I am sure there were Poltu Das’ aplenty in all our lives. All of whose “Modhyobitto bhiru prem” (the faint hearted middleclass love) never came true 🙂
But does that stop us from falling in love? No! Because Chandrobindoo’s music often celebrates the quirkiness of the unachievable. Be it love or be it the need of societal approval (again!) or the celebration of the only thing that remains constant in a Bengali’s life- the long standing companion which we often prefer calling “paashbalish“.
As Chandrabinoo celebrates twenty fifth year of their existence, let’s raise a toast to the ones who made our growing up years the most memorable ones. The years that have often turned out to be the “bhindeshi tara” of our lives. But for the men who made the journey memorable (staring from the time I was introduced to their music by the humble(?) “Duniya DotCom” by two classmates), all I want to say is please keep making the wonderful music. Some people say that the unique humour that we associate with Chandrobindoo’s songs have waned, but I think if you do not make songs like “Bola Baron” or “Muhurtora” now, then may be the musical journey of our generation will not mature. Officially, “Aparajita Tumi” it is not a Chandrobindoo album, but the overwhelming presence of the two Chandrobindoo front men makes me include the song.
The later is just an overwhelming culmination of the journey that we have all undertaken in our lives.
As they say “Muhurtora, Muhurter kache wrini”, we all have those memories and those moments which makes this incredible celebration of life possible and an amazingly beautiful journey. As an ardent fan, I am happy the maturity in their music shows. Please keep on giving the background music and lyrics for all our everyday struggles in our lives….for those forlorn nights which are made memorable by the whisper of those long forgotten memories 🙂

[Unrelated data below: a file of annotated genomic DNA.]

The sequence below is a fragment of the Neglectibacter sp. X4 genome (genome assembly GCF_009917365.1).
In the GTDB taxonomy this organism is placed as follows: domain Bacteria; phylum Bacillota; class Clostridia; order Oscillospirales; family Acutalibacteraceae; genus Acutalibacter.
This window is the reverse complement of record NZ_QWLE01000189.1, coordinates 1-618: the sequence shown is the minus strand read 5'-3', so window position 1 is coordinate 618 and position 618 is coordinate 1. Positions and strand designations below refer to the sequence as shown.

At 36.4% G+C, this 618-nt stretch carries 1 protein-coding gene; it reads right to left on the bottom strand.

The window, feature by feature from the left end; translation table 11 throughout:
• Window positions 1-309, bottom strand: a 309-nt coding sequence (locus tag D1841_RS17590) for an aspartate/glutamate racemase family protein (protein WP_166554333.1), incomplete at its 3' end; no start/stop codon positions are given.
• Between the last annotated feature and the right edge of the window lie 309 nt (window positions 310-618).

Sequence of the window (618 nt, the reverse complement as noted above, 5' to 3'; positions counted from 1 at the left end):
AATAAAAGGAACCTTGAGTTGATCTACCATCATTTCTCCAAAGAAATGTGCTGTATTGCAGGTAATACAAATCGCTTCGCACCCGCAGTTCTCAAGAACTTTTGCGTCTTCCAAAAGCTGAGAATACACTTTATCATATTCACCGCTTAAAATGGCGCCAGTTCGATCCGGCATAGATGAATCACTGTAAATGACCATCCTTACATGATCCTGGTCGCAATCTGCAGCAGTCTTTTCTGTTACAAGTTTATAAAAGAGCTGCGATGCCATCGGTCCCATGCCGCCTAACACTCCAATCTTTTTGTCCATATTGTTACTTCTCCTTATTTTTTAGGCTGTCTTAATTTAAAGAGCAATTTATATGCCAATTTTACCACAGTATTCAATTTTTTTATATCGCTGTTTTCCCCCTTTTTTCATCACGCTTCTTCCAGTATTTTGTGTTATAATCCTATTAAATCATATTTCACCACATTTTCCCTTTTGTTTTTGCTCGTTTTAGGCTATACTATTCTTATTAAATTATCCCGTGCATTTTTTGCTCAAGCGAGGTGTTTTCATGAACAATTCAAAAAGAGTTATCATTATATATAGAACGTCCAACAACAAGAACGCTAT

P.S.- I was in two minds about writing this post in English. Things which are close to heart, like Chandrobindoo and their songs, deserve the beauty of expression in Bengali, my mother tongue and the language the band had chosen as a medium of their creative expression. But I decided to stick to English primarily because if there are any non Bengali speaking reader of my blog (I presume that people read my blog…I am a bit self obsessed you see :P), they deserve to know the beautiful music Chandrobindoo makes. Secondly, the inherent Bengali-ness of their songs make them ethereal and universal. Do you spot the incoherence and dichotomy? That is what marks the journey of the maverick music makers of my youth and an entire generation of Bengalis special. Happy Birthday!